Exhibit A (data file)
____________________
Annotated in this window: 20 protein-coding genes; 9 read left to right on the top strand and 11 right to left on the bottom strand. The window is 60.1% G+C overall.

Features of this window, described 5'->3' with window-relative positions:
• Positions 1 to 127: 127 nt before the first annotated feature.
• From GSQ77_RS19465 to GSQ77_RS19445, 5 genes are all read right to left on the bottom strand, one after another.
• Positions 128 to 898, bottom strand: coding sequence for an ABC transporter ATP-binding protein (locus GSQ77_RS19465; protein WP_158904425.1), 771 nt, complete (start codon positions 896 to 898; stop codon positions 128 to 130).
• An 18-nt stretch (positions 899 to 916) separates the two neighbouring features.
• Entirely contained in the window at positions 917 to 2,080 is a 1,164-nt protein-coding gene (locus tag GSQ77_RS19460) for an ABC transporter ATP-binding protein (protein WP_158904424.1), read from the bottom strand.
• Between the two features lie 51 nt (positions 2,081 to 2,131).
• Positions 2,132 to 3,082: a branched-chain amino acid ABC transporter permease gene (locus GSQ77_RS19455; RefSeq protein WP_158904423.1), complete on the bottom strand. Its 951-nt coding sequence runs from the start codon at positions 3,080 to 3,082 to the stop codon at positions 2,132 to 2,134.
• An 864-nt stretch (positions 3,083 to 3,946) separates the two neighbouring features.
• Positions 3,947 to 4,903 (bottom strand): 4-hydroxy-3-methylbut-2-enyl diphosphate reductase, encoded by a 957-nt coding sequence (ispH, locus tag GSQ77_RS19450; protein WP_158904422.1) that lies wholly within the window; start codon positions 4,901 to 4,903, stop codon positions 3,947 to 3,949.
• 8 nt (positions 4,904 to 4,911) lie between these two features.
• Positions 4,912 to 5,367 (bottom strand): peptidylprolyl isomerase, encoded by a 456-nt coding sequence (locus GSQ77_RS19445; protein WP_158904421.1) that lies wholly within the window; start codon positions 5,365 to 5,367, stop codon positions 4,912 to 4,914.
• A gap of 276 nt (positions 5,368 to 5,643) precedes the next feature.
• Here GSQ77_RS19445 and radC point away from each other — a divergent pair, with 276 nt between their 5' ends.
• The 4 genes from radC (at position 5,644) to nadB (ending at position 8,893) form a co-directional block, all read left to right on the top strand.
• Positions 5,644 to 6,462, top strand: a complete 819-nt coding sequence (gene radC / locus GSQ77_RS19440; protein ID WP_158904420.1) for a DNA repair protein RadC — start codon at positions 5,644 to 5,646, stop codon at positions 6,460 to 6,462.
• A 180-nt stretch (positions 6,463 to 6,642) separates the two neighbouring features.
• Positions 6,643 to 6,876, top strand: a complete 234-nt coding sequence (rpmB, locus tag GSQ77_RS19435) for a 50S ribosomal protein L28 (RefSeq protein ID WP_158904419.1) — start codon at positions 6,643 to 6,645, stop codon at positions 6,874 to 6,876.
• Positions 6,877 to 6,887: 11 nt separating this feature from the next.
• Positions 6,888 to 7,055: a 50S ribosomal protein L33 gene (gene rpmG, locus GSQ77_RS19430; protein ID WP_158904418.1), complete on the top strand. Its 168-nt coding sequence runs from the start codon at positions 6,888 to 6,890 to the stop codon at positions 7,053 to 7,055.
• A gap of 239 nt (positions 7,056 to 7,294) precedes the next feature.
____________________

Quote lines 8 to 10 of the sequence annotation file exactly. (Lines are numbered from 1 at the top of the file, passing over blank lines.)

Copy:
• Between the two features lie 51 nt (positions 2,081 to 2,131).
• Positions 2,132 to 3,082: a branched-chain amino acid ABC transporter permease gene (locus GSQ77_RS19455; RefSeq protein WP_158904423.1), complete on the bottom strand. Its 951-nt coding sequence runs from the start codon at positions 3,080 to 3,082 to the stop codon at positions 2,132 to 2,134.
• An 864-nt stretch (positions 3,083 to 3,946) separates the two neighbouring features.